There are some important take-home points here.
- Fresh feces are not infectious, but dirt could be.
- Cats can get roundworms from cleaning dirt off their fur.
- Cats can get roundworms from hunting.
- Mother cats readily give roundworms to nursing kittens.
- There is a whole-body worm migration, which means that all the worms in the process of migration must be killed off if the cat is to be "roundworm free." In other words, one deworming treatment is not enough.
How Do We Know if Our Cat Is Infected?
You may not know, and this is one of the arguments in favor of regular deworming. Regular deworming is especially recommended for cats that hunt and might consume the flesh of hosts carrying worm larvae. Kittens are frequently simply assumed to be infected and automatically dewormed on a regular schedule
Of course, there are ways to find out if your pet is infected. If a cat or kitten vomits up a worm, there is a good chance this is a roundworm (especially in a kitten). Roundworms are long, white, and described as looking like spaghetti. Tapeworms can also be vomited up, but these are flat and obviously segmented. If you are not sure what type of worm you are seeing, bring it to your vet’s office for identification.
Fecal testing for worm eggs is a must for kittens and a good idea for adult cats having their annual check-up. Obviously, if there are worms, they must be laying eggs in order to be detected but, by and large, fecal testing is a reliable method of detection.
How Do We Get Rid of Roundworms?
Numerous deworming products are effective. Some are over-the-counter, and some are prescription. Many flea control and heartworm prevention products provide monthly deworming, which is especially helpful in minimizing environmental contamination. Common active ingredients include:
- Pyrantel pamoate (active ingredient in Strongid®, Nemex®, Heartgard Plus®, Drontal®, HeartgardPlus® and others)
- Piperazine (the active ingredient in many over-the-counter products)
- Fenbendazole (active ingredient in Panacur®)
- Selamectin (the active ingredient in Revolution®)
- Emodepside (the active ingredient in Profender®)
- Moxidectin (the active ingredient in Advantage Multi®)
- Eprinomectin (the active ingredient in Centragard®)
- Milbemycin oxime (the active ingredient in Interceptor®)
There are two important concepts to keep in mind about deworming. Medications essentially anesthetize the worm so that it lets go of its grip on the host's intestine and it passes out with the stool. Once it has been passed, it cannot survive in the environment and dies. This means that you will likely see the worms when they pass, so be prepared; they can be quite long and still be alive and moving when you see them.
The other concept stems from the fact that larvae in migration cannot be killed by most deworming products. After the worms are cleared from the intestine by a deworming treatment, they will be replaced by new worms completing their migration. This means that a second, and sometimes even a third, deworming is needed to keep the intestine clear. The follow-up deworming is generally given several weeks following the first deworming to allow for migrating worms to arrive in the intestine where they are vulnerable.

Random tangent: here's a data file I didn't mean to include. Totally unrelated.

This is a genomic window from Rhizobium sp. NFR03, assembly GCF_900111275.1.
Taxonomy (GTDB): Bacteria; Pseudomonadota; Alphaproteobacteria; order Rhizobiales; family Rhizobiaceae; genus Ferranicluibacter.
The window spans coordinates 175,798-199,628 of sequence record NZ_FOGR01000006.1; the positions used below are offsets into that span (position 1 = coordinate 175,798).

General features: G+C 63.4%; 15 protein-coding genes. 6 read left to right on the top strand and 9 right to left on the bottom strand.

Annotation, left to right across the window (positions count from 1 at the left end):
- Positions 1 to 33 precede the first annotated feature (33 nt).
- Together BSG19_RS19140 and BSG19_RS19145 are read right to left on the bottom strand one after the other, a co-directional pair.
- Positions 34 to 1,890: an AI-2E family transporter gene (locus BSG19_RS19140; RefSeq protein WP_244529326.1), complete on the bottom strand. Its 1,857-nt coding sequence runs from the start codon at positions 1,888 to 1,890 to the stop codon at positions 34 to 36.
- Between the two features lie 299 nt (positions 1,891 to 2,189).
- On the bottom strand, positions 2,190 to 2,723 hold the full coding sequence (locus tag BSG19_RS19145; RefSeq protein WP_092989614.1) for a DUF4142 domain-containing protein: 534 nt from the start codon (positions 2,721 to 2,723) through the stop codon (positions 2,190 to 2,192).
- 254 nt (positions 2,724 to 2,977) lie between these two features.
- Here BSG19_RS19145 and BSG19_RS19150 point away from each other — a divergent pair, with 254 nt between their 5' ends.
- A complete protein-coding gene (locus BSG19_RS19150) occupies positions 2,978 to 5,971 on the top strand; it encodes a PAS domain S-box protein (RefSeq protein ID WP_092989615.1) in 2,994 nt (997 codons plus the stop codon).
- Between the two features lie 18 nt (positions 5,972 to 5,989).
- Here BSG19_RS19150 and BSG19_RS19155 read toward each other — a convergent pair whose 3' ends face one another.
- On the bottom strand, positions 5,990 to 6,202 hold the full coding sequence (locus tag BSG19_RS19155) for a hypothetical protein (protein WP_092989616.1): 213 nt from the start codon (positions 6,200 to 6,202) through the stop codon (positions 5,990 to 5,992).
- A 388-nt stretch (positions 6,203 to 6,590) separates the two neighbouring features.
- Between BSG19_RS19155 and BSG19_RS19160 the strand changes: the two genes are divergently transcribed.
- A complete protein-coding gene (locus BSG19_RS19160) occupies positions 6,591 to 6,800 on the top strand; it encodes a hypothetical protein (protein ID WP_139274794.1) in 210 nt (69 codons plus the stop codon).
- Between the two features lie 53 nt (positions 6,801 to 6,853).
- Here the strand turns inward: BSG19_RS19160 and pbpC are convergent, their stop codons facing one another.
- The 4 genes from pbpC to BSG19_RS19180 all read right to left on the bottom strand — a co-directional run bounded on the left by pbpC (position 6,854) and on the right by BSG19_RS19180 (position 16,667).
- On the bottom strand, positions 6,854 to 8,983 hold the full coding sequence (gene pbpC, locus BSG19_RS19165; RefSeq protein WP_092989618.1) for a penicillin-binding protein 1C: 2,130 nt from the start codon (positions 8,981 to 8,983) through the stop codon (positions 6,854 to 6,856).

Do not forget your follow-up deworming. At this time, the emodepside and eprinomectin products are the only ones that can attack, in one treatment, immature worms still migrating as well as the intestinal adults. All other dewormers require repeat deworming.
The Companion Animal Parasite Council recommends that routine deworming of kittens begins at age 2 weeks to prevent hookworm infection, and then the kittens should be placed on a monthly heartworm preventive that includes protection/deworming against Toxocara cati.
What about Toxascaris Leonina?
The life cycle of Toxascaris leonina is not nearly as complicated. This parasite does not migrate through the body in the way that Toxocara does. Instead, the Toxascaris second stage larva is consumed and simply matures in the intestine, a process which takes two to three months. Unlike Toxocara, Toxascaris can complete its life cycle in many host species besides the domestic cat. There is no encysting or arrested development as with Toxocara. The life cycle is simple: the egg is passed, it develops for a week, it is eaten by a new host, it develops for two to three more months in the host's intestine, then it finds a mate and produces eggs of its own.
Toxascaris leonina can infect both dogs and cats alike.
As with Toxocara cati, diarrhea can result from Toxascaris leonina and deworming is needed to control symptoms and prevent contagion.
Many of the newer deworming products are not labeled for use against Toxascaris leonina, which does not necessarily mean that they do not work but here are the reliable classics that have been used for decades with efficacy:
- Pyrantel pamoate (active ingredient in Strongid®, Nemex®, Drontal®, Heartgard® and others)
- Piperazine (the active ingredient in many over-the-counter products)
- Fenbendazole (active ingredient in Panacur®)
Because Toxocara migrates through the body, a sequence of deworming is typically performed so as to get all the larvae that were migrating at the time of the earlier deworming. Because Toxascaris does not migrate, only one deworming should cover it. Of course, a known infection of either worm suggests a contaminated environment, which is why the Companion Animal Parasite Council recommends regular deworming for pet dogs and cats.
For More Information
The Companion Animal Parasite Council has a client education page for cat owners on parasites, including roundworms.
See more on roundworms in dogs, and on roundworms in people.